Jim Leatzow has heard the names.
“Some say hired gun. Some refer to it as more of a prostitute,” said Leatzow, a former insurance agent and founder of Leatzow & Associates Inc., Three Lakes.
The names refer to his work as an expert witness, something Leatzow started doing in 2005. He has been approached for his insurance expertise more than 800 times, formally retained about 250 times, deposed more than 60 times and retained in nearly 50 arbitrations. He has testified about a dozen times in state and federal court.
“My reputation is squeaky clean,” he said. “I don’t play games. I’m not a hired gun. I view my role as an arbitrator and witness expert as one who is seeking the truth. Those are my marching orders. And I take my role very seriously.”
But the idea of a hired gun, an expert willing to bend the truth to benefit the bottom line, has theatrical appeal. Perhaps, court officials said, there was even a time when those kinds of credibility uppercuts rightfully were reserved for the special class of witness allowed to offer opinion instead of straight fact.
But with the advent of online accountability and the ability, as outlined under the Daubert standard, to challenge expert qualifications, some wonder if those days might be numbered.
“With the Internet, if there’s an expert taking an extraordinary position, that’s the kind of thing that gets found out,” Milwaukee County Circuit Judge Richard Sankovitz said. “They’re going to be exposed. As a result, there’s probably less cause to be hurling epithets like ‘whore’ or ‘prostitute.’”
There also are fewer opportunities.
“We are less frequently confronting problems with expert witnesses because we have way fewer jury trials,” said Sankovitz, a judge for 18 years who has been handling civil cases since 2012.
During his first civil rotation, from 2004 to 2008, Sankovitz presided over 50 trials. This time around, he’s had only nine, and he’s more than halfway through his rotation.
But attorney Kevin Lonergan said he still finds plenty of cause to employ expert witnesses.
“I have an expert in every single case that we file in court,” said Lonergan, president of Herrling Clark Law Firm Ltd. Appleton. “And even cases where we haven’t filed suit yet, we’re working with experts on the case for settlement.”
Without experts, he said, he runs the risk of not being able to meet his burden of proof.
“In personal injury, we’ll need a health care provider to identify the injuries, whether treatment is related to the accident, the future medical needs and the prognosis,” Lonergan said. “The plaintiff has the burden of proving each and every item of damage, so if we don’t present opinions that meet that burden, we can’t make the claim for that item.”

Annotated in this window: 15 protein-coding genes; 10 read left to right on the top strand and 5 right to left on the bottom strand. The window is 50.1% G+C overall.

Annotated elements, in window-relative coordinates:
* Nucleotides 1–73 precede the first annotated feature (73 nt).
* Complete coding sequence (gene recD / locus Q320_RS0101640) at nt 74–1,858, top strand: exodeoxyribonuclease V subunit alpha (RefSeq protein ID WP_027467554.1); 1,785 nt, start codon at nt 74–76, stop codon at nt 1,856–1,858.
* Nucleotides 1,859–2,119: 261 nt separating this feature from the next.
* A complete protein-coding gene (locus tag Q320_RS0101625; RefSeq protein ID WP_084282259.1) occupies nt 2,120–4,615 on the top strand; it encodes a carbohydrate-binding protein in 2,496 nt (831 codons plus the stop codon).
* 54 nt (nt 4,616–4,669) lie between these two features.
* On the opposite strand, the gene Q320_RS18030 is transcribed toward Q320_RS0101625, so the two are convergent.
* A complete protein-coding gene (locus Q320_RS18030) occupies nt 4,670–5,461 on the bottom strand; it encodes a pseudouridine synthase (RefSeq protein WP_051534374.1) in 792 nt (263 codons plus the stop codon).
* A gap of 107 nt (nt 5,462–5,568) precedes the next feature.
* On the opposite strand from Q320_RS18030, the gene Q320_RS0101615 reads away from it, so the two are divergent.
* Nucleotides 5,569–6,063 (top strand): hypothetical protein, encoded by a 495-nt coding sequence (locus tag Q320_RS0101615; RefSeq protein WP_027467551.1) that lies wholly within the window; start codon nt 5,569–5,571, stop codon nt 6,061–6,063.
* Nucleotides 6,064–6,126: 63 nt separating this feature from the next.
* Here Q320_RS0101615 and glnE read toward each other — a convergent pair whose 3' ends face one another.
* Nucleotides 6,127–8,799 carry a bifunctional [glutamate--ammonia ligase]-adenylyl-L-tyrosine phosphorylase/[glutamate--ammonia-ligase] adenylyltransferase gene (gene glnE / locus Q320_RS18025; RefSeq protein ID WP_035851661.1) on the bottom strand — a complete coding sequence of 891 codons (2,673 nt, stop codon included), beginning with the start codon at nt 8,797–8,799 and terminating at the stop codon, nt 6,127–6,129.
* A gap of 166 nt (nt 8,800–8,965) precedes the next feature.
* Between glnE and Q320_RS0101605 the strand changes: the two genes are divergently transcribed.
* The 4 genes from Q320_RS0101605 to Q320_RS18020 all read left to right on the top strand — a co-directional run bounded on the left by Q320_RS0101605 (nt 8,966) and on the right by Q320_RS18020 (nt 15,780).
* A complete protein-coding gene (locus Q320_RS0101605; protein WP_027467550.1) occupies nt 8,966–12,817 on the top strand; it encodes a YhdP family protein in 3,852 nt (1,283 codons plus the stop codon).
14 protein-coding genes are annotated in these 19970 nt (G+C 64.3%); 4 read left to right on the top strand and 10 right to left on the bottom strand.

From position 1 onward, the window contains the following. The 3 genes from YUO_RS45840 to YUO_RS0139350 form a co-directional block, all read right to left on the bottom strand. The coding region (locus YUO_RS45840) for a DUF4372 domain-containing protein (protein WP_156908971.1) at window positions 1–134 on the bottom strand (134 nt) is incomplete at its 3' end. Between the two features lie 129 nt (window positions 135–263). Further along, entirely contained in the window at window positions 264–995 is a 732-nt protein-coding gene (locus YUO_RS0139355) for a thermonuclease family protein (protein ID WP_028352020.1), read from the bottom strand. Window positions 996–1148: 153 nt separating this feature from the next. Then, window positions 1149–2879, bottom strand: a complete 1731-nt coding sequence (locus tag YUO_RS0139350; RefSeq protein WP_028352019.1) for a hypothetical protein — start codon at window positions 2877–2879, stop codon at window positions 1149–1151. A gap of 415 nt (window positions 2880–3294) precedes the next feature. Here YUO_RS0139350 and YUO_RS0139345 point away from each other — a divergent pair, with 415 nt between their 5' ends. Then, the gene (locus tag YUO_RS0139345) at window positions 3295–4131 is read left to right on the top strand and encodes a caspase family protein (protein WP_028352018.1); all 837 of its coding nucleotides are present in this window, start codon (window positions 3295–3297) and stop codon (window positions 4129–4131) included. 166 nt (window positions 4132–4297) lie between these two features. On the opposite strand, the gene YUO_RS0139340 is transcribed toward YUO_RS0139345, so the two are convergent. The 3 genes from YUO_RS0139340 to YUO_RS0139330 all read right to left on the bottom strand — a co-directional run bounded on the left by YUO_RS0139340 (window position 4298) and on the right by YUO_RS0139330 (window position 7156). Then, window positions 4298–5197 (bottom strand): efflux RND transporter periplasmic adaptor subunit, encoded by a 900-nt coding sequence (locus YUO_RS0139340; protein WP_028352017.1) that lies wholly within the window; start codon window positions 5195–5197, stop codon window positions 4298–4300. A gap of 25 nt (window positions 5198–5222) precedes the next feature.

Not that putting an expert on the stand is without risk.
“I’ve had experts say, ‘Kevin, I can’t help your client here. I can’t testify that they’re going to need the treatment they think they’re going to need,’” Lonergan said. “I’ve worked with experts who try very hard to play fair.”
But, he said, “an independent expert is not independent at all.”
“They’re very dependent on who is paying their bill,” Lonergan said. “So, I think the defense doctors are hired guns.”
It’s an argument Paul Rodrigues, an accountant turned expert witness for Chortek LLP, Waukesha, has heard before, and one he understands.
“If somebody hasn’t been fully paid for work they’ve done, there may be some tendency to tell counsel what they want to hear so that their bills get paid,” he said. “But that’s why I always make sure I’ve got retainers ahead of time. And I don’t do contingency work, so I’m not worried about whether I get paid or not.”
Rodrigues started his career at Price Waterhouse LLP nearly 10 years ago where he worked as an expert witness. He has spent eight years working full-time as a witness and consultant, testifying about 20 times to qualify damages and offer insights into forensic accounting for fraud investigations.
“I’ve found, many times, they’ll ask you, ‘Where do you see this going?’ and I’ll give them an honest opinion,” he said. “If I think they need to settle the case, I’ll tell them, ‘I think you need to settle the case because if I’m called on the stand and asked I’ll have to say, ‘Yes, those are very large offsets against your client.’’ I just call it like I see it.”
It’s a credo Leatzow also lives by.
“If I think they are going to lose, I tell them right up front,” he said. “I’ve encouraged attorneys to get rid of cases because I would eat them alive if I testified for the other side.
“If it’s defensible and it sounds reasonable, then I would at least be in the running to be retained as an expert.”
Leatzow said his honesty is a mix of principle and good business sense.
“When you compromise your integrity its gone forever,” he said. “And if opposing counsel finds out, and I think they generally will, they’re going to annihilate you.”
That is why, Sankovitz said, fewer experts are willing to play fast and loose with the facts. The adoption of the Daubert standard in February 2011 also played a key role, partially because it has contributed to less “junk science” on the witness stand, he said.
“Basically, [the standard dictates] whether an expert is reliably applying a reliable method,” Sankovitz said.
Rodrigues said he thinks Daubert also has reduced the temptation to tweak testimony for financial gain. Before Daubert, he said, some experts were paid based on the outcomes of their cases; if they lost, they got nothing. It created a slippery slope, he said, and reinforced the idea of experts as hired guns.
Today, he said, there is less of that.
And yet the image persists.
Sankovitz said he thinks he understands why.
“People are quite happy to have pat explanations for things,” he said. “It’s just easier to write off the opposing expert as, ‘Well, you paid for that opinion.’ Well, you paid your expert, too.”